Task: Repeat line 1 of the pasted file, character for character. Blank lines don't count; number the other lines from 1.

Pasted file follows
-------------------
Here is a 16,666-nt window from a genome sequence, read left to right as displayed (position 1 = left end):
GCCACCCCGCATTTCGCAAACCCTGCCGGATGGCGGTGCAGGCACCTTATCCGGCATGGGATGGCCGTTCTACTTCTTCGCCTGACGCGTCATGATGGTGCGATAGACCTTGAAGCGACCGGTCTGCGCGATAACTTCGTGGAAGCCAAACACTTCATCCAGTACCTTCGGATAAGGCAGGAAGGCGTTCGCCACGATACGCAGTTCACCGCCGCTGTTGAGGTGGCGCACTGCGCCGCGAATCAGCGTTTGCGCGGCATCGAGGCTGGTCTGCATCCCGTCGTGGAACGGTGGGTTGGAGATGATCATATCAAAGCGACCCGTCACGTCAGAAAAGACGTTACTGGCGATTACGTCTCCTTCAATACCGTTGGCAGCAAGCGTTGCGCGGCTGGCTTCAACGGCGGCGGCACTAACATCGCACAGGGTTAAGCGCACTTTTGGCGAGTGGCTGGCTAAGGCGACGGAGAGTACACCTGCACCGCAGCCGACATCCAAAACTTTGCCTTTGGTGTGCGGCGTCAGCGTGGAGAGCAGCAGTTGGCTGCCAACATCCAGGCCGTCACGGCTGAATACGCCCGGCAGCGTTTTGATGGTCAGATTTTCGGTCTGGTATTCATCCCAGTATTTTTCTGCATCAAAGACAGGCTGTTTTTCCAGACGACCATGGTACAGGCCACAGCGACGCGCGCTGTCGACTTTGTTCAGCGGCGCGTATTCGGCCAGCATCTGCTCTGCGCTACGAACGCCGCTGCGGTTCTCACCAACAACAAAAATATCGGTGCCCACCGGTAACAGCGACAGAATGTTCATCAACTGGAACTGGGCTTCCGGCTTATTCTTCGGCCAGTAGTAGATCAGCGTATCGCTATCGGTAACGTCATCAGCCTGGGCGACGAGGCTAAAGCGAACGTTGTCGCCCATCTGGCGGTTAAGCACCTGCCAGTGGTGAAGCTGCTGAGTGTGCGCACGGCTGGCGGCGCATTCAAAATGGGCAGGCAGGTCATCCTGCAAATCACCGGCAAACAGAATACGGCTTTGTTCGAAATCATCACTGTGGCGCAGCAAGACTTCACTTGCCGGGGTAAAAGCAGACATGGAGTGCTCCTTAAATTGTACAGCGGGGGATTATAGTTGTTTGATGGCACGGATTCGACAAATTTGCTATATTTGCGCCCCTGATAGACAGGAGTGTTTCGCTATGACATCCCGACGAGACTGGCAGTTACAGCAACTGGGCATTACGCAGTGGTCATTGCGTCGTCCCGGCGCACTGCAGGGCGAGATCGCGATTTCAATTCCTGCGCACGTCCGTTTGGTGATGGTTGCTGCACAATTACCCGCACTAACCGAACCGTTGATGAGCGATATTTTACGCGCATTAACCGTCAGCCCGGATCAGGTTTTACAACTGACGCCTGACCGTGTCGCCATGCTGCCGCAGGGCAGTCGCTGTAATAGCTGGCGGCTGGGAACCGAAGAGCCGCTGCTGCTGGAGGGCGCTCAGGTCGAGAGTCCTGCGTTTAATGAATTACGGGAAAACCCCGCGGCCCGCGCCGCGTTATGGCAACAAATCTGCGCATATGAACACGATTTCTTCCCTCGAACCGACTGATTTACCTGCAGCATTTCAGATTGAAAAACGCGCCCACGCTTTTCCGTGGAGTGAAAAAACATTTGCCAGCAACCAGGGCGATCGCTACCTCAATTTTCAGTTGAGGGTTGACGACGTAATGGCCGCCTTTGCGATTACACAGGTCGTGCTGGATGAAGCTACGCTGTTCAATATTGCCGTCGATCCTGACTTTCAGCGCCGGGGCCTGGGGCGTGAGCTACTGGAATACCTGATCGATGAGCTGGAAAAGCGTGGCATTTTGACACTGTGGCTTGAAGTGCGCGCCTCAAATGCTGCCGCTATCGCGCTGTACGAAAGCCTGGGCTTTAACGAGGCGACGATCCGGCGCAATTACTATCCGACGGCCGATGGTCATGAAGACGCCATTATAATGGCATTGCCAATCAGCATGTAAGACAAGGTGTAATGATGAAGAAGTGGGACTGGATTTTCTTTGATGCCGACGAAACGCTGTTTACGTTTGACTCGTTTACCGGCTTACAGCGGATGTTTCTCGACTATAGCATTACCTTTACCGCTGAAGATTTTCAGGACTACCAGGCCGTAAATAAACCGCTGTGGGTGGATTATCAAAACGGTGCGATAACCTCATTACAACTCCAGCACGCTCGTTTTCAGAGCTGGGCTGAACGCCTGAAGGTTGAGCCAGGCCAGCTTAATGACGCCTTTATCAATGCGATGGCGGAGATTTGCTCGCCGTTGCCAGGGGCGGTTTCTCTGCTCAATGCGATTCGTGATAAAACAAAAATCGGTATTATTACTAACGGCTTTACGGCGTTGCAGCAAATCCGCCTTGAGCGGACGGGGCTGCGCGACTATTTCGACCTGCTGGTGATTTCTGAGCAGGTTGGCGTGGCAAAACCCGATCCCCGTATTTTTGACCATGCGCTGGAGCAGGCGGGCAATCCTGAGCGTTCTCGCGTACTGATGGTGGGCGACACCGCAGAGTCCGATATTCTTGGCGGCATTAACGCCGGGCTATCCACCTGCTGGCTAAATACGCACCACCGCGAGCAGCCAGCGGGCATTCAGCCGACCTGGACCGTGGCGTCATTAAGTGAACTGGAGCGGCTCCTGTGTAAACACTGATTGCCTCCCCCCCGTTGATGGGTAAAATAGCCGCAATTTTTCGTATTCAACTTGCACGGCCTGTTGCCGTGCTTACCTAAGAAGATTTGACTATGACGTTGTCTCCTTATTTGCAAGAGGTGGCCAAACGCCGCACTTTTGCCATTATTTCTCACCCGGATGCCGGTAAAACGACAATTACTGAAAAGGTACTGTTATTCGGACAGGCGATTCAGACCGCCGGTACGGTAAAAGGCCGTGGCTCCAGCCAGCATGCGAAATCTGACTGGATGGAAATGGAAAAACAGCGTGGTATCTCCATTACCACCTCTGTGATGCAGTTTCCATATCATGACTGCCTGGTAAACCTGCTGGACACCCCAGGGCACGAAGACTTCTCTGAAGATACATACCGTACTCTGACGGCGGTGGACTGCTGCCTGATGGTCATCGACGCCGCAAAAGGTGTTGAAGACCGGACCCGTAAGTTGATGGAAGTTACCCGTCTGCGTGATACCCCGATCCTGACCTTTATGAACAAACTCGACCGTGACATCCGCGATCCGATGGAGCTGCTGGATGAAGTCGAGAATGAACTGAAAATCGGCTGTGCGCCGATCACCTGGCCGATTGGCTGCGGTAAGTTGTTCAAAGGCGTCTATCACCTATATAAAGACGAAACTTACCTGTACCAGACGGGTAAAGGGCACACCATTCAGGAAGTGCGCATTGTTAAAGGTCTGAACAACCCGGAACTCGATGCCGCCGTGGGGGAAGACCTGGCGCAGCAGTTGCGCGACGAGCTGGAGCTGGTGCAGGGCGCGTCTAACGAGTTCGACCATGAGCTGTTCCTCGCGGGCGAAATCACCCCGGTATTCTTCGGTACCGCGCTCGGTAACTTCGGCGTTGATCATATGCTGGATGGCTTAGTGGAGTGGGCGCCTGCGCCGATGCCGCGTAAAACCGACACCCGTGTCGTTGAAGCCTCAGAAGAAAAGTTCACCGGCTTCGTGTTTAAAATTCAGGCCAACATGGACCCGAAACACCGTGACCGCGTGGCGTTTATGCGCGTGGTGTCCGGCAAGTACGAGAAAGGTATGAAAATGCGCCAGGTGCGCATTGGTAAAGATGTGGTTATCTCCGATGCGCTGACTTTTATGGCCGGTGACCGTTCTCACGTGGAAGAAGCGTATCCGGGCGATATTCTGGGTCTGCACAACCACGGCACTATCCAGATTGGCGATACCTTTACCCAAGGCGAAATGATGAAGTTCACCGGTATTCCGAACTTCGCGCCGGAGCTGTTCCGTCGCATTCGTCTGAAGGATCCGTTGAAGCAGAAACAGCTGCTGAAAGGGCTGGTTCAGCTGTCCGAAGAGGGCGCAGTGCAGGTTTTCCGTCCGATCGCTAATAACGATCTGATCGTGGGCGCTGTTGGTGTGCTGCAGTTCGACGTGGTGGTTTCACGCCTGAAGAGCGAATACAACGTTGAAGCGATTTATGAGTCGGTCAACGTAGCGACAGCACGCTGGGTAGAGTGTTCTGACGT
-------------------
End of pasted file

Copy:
Here is a 16,666-nt window from a genome sequence, read left to right as displayed (position 1 = left end):